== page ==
Every summer Princess becomes absolutely obsessed with entering something in the fair, but doesn't really care for "closed-ended" projects (things that are supposed to turn out a certain way), isn't big on following my directions or suggestions, and doesn't want to make a big time commitment to anything. But she wants a blue ribbon. She wants it BAD.

Last year, I was sure I had it figured out. I was so pre-impressed with myself. Princess likes to cook with me, so what better entry than Bundt Cake From Cake Mix? Bingo! So the day before fair entry day, we go to town. Princess (with no more than 25% help, as stated in the Fair Entry Rule Book) greased and floured the pan, mixed up the batter, poured it into the pan, and put the pan in the oven. Then, five minutes before the timer went off, (with 0% help) had a big giant screaming kicking conniption fit. So the cake baked. And baked. And baked. Oh, I have never wanted to rescue a child from her actions SO BADLY. But I didn't interfere. And the cake baked.

Eventually Princess became capable of retrieving the cake. She thought it looked beautiful. With an inward sigh, I wrapped it up on the regulation-sized piece of cardboard. Then came Writing Out the Directions. As it turned out, Princess was not as regulated as I thought. She got frusterated because I insisted she copy the directions off the Betty Crocker box (as opposed to her vote: me spelling everything letter by letter), tore everything up, and announced loudly and not-particularly-politely that she did not have to do it.


Entry day. The lady says, "I'm sorry, but we can't accept this without the directions written out." Princess and I go sit on a park bench and wait for Buddy, Peanut, and the Cuddle Bear to come back from Buddy's entries. One tear makes it's way down Princess's cheek. She says what I believe now was her first step in healing: "I think things would be easier for me if I did not have fits."

Yes, Baby. Yes they would. And, oh, how I wish I could do it for you.

Buddy's project, by the way, not only got a blue, but an honorable mention- rare for a seven-year-old and further upping the bar. GAH!

Flash-forward to today. Buddy asked for the Model Magic and later showed me a model swingset, asking if he could enter it in the fair. Five minutes later, Princess asked me if she could enter "something" in the fair.

"Why, yes Princess, of course you can enter something. What do you have in mind?"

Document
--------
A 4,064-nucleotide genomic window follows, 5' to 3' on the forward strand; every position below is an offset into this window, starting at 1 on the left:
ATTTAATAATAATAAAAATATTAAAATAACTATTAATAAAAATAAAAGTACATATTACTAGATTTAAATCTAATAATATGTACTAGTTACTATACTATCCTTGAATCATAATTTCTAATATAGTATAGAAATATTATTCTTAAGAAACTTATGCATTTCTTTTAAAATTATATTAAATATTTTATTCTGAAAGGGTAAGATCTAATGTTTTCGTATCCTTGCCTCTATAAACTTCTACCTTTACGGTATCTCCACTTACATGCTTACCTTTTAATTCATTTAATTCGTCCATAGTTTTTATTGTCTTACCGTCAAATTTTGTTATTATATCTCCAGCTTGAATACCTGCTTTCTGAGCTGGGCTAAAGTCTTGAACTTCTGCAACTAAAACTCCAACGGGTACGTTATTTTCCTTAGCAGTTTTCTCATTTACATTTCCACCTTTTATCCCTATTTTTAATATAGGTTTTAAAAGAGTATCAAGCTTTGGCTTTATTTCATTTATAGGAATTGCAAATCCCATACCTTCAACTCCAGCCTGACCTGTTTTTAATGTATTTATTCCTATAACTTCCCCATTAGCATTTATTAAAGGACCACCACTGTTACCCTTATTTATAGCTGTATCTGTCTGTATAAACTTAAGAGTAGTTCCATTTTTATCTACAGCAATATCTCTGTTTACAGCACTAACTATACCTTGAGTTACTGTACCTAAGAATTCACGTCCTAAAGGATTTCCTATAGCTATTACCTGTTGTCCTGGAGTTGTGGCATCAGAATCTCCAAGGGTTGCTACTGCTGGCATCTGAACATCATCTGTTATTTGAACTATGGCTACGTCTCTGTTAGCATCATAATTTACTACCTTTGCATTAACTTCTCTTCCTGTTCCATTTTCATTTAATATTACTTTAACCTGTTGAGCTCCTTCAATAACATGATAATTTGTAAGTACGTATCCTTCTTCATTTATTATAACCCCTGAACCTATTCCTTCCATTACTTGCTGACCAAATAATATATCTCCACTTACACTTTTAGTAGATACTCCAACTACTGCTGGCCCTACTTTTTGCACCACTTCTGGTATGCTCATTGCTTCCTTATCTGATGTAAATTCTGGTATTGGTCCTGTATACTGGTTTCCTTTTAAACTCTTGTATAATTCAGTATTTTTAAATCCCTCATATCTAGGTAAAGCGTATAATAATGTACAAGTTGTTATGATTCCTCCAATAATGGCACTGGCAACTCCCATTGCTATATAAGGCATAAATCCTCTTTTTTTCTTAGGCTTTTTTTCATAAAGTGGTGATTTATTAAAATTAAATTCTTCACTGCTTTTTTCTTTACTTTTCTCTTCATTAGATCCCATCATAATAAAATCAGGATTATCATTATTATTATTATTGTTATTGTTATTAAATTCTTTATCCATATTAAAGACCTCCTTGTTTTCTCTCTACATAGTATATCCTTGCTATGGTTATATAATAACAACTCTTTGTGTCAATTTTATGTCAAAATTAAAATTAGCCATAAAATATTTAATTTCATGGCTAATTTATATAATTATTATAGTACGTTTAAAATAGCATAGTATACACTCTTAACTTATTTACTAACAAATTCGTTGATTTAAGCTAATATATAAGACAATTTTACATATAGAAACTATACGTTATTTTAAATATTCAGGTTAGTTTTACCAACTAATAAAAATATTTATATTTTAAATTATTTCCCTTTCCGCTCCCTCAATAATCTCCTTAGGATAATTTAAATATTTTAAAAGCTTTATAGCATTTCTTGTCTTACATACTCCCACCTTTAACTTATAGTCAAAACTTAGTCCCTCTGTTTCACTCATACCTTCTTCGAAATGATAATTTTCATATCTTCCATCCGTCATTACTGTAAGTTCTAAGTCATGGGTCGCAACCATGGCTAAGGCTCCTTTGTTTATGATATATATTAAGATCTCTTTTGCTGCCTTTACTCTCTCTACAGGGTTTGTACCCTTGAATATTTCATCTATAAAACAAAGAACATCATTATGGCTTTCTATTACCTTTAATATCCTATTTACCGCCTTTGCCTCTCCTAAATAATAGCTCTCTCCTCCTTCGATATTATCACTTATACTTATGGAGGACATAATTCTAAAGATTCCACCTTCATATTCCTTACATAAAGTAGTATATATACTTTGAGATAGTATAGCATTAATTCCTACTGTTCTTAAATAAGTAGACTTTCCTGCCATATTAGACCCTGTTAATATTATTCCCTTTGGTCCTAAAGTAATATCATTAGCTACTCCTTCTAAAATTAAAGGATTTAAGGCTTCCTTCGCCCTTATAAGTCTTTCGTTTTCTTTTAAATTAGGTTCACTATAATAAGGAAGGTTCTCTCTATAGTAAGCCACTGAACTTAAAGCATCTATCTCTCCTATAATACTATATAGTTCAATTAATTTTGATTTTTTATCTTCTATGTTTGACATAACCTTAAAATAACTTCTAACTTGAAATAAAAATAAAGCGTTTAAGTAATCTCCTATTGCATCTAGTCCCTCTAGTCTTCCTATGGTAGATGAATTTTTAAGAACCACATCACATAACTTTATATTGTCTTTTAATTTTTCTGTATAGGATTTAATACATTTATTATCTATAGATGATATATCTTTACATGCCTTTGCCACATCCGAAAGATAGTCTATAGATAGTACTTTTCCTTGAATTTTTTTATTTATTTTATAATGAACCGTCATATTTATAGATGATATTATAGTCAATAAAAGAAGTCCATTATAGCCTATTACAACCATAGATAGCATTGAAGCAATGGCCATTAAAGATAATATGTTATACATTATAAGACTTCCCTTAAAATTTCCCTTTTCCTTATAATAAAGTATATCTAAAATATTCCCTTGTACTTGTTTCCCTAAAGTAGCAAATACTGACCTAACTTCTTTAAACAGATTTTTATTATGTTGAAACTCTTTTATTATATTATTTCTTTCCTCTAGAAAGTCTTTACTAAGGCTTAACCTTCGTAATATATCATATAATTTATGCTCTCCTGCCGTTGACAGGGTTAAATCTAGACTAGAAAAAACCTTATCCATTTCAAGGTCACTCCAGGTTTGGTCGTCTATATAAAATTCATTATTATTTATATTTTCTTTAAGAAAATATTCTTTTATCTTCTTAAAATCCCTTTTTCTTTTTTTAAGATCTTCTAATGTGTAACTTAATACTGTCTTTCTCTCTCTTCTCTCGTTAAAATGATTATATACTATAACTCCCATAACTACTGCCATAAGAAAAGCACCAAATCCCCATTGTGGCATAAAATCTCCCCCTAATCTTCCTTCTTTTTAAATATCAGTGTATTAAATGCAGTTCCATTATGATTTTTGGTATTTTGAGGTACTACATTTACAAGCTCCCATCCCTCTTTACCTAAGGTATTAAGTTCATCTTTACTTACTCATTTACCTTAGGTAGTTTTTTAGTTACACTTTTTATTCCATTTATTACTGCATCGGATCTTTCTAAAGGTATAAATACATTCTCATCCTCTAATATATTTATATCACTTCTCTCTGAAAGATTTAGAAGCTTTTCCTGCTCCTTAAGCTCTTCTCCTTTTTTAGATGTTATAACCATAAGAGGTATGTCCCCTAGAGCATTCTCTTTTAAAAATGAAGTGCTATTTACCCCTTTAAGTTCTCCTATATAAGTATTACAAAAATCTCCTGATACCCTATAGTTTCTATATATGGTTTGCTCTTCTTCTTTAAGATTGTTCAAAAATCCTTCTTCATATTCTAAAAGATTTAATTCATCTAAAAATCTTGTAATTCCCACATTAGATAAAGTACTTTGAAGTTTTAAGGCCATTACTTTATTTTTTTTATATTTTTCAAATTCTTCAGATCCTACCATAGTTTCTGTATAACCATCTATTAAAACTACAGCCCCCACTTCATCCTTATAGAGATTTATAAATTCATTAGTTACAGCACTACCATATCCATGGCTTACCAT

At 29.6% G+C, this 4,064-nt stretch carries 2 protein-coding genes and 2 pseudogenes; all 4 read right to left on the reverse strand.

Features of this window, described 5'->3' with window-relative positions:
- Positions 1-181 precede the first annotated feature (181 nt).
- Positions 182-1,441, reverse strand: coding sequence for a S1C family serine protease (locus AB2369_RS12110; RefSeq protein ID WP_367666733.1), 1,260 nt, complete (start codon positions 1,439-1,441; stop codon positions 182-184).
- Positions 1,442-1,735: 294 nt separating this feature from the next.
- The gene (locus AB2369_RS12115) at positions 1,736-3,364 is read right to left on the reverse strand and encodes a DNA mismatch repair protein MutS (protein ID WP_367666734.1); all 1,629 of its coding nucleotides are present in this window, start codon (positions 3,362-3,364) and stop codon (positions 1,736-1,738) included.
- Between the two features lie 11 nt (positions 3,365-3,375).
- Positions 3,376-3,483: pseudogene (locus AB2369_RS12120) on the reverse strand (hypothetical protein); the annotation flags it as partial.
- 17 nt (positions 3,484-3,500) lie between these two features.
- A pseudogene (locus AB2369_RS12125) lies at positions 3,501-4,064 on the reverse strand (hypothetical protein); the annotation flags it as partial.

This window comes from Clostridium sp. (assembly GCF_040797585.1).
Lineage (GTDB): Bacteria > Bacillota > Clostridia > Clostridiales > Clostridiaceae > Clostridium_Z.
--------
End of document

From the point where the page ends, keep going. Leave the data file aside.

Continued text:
She showed me a picture. That she had spent all of the....last five minutes....working on. Now, we have been through all the ribbons and what they mean. She could tell you:

Blue means a judge thinks, "wow, that is just unbelievable for a seven-year-old. I bet most seven-year-olds wouldn't be able to do that."
Red means, "hey, that's really great work!"
White means, "yep, that's about what I'd expect from a seven-year-old."
Pink means either, "hmmm. That child didn't follow the rules," or, "hmmm, I don't think this child spent very much time on this."

So I was stuck. Do I comment on the piece and leave her feeling criticized, or do I say nothing and plan on her as an adult telling her therapist about how her mother knew she would get a pink ribbon and did nothing about it?

I had to pick one, so this time I went with the first.

"Wow. Those sure are colorful rocks in your picture, Princess. You know, whenever I'm entering something in the fair, I like to ask myself, 'I wonder what a judge would say about this.' And I wonder what a judge would say about that giant piece ripped off the lower corner."

I think I should have left the last part off.

The rest of the day did not go super-well, and I am pretty sure the ripped-corner comment was why. But, I had washed sixteen of the walls of our rental today and was feeling pretty rockstar, so I did not let myself get sucked in. Plus, when she said she wanted Buddy's sandwich at dinner, I gave it to her and added an over-the-top-bigger-than-everone-else's glass of milk for good Being Special measure. I can't say she appreciated it. But there you go.

I wonder if it's too late to start raising livestock.

Friday, June 11, 2010

Erg. Shame. Hate It.

Oh, my goodness, Princess has been beautiful. We have had between ten and fourteen gorgeous days. Others participating in the attachment challenge spoke of their RADlings getting scared of all the closeness and pushing away. Hard. I kept waiting. Ok, it'll be today. Nope. Today? No. Boy did it feel good.

And then. Yesterday I came in the kitchen to get my coffee and Princess was hard at work making cards, assembly-line fashion. I poured my coffee. Glanced down. There, on the floor, was the drawing pad with Princess's name on it. Baaaaad sign.

Background: Princess consumes art supplies. Not, "uses." Consumes. She has had that art pad seven days, and all but maybe ten pages have a medium-sized mark on them. Very few pages have a picture or writing. This had gotten so bad that during the school year I saved all the school papers with blank backs (so, just for perspective, maybe fifty paper per week) and put them in a bin. They were for Princess's sole use. Everyone else had a drawing pad. One drawing pad lasted each of them six months. They used them for, you know, drawing. Just for illustration purposes: over Thanksgiving we left the kiddos with my dad, brother, sister, and brother-in-law for an hour while we ran an errand (alone!). When we came back, Princess had traced her hand on roughly 200 sheets of computer paper. *